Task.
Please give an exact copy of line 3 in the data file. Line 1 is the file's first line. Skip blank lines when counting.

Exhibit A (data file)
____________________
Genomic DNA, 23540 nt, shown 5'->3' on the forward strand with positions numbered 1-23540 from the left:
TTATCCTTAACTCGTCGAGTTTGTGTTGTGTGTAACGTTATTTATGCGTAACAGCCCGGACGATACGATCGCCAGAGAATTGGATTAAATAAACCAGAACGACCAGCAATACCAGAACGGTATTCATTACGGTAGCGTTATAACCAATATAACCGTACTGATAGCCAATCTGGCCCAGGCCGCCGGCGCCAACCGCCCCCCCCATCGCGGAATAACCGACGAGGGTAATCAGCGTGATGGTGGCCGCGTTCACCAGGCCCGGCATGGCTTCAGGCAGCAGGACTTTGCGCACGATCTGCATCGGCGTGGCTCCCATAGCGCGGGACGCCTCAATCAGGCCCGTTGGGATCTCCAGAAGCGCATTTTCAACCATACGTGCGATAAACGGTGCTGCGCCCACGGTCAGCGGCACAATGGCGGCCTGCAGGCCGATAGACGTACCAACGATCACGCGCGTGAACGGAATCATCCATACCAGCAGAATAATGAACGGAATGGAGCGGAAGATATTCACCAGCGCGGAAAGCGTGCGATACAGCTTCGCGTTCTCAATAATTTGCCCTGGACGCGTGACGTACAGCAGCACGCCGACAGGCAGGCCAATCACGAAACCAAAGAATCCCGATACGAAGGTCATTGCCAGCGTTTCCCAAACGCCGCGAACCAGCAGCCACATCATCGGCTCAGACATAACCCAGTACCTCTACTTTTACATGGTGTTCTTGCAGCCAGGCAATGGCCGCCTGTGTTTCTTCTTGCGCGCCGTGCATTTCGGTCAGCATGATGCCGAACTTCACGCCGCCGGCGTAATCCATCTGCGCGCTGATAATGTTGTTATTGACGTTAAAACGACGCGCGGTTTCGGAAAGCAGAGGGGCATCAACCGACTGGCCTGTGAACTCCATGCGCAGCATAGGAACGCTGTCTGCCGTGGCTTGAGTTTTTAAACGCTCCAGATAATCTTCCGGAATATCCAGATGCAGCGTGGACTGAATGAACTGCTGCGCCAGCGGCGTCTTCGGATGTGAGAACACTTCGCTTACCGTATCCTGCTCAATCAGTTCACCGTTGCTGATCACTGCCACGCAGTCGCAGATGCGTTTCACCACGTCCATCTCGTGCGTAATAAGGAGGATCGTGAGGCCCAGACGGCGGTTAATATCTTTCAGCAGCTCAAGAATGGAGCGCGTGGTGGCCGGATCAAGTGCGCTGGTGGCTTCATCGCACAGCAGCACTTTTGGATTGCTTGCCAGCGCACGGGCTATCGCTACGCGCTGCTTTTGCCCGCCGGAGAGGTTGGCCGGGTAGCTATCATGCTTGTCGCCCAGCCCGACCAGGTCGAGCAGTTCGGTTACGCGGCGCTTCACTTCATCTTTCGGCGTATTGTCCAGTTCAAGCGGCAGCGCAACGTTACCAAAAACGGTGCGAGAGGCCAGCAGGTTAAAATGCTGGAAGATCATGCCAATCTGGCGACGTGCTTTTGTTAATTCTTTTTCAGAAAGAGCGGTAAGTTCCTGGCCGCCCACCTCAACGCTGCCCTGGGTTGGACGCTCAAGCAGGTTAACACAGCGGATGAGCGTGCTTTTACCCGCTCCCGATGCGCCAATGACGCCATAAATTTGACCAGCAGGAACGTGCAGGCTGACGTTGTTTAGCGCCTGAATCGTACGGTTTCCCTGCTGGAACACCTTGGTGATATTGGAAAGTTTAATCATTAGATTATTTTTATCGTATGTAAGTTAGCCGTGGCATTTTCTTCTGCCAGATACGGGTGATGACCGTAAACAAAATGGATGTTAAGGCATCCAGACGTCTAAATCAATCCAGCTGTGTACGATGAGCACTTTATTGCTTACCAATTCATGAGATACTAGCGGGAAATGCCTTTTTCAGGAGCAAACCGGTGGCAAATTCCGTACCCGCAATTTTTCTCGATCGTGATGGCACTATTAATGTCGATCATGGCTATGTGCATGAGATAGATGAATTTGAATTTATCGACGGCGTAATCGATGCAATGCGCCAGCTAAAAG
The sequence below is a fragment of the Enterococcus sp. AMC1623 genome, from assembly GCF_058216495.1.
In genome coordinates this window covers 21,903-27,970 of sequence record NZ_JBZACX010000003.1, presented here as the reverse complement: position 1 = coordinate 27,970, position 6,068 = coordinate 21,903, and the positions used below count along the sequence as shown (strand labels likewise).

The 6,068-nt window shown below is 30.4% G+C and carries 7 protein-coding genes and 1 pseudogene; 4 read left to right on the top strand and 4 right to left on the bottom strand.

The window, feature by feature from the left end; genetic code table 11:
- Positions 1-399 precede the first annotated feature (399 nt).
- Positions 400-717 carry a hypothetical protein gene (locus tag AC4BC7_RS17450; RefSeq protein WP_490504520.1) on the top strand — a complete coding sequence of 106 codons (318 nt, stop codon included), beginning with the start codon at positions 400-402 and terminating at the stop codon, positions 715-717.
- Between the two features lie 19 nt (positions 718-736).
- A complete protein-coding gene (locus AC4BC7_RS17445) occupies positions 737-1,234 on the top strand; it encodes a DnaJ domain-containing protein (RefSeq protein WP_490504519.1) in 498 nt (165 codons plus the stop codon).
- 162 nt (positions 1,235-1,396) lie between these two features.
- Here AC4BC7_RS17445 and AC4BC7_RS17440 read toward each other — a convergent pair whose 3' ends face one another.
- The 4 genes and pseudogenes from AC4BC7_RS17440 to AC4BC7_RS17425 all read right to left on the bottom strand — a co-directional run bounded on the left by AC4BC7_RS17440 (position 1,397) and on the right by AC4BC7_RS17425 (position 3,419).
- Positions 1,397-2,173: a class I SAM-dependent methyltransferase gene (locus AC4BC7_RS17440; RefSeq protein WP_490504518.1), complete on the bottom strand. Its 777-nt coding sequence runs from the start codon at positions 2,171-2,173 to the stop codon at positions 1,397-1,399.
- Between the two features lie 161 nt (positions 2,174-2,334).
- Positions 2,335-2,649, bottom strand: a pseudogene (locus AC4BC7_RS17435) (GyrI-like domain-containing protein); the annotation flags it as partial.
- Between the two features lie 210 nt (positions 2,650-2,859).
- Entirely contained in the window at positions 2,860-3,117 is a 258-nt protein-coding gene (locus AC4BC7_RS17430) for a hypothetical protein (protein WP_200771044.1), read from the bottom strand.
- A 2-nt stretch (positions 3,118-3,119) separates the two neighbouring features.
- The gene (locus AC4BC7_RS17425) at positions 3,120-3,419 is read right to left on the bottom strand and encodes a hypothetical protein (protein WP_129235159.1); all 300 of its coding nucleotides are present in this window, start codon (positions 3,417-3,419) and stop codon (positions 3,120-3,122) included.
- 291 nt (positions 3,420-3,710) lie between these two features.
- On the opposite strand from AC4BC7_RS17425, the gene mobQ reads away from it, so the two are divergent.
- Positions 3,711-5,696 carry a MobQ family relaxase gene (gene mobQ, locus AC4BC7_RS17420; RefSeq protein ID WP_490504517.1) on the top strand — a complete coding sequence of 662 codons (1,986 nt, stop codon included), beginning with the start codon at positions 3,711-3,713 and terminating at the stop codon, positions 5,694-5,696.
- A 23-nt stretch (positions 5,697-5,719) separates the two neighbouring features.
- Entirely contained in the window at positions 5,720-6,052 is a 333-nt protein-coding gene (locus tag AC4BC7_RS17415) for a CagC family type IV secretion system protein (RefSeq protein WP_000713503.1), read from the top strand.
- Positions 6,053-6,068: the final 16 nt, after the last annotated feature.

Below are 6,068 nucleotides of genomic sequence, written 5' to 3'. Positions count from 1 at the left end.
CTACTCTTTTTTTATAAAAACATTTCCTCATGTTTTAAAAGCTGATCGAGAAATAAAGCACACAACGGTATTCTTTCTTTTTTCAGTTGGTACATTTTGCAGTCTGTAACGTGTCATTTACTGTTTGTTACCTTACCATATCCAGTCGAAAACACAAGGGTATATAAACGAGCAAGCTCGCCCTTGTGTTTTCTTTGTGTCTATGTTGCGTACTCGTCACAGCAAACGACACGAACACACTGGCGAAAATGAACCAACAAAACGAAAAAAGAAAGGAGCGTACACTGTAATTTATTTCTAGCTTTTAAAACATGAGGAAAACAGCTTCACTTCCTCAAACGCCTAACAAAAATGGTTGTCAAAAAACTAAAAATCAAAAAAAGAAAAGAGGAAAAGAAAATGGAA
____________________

The sequence below is a fragment of the Enterococcus sp. AMC1623 genome, from assembly GCF_058216495.1.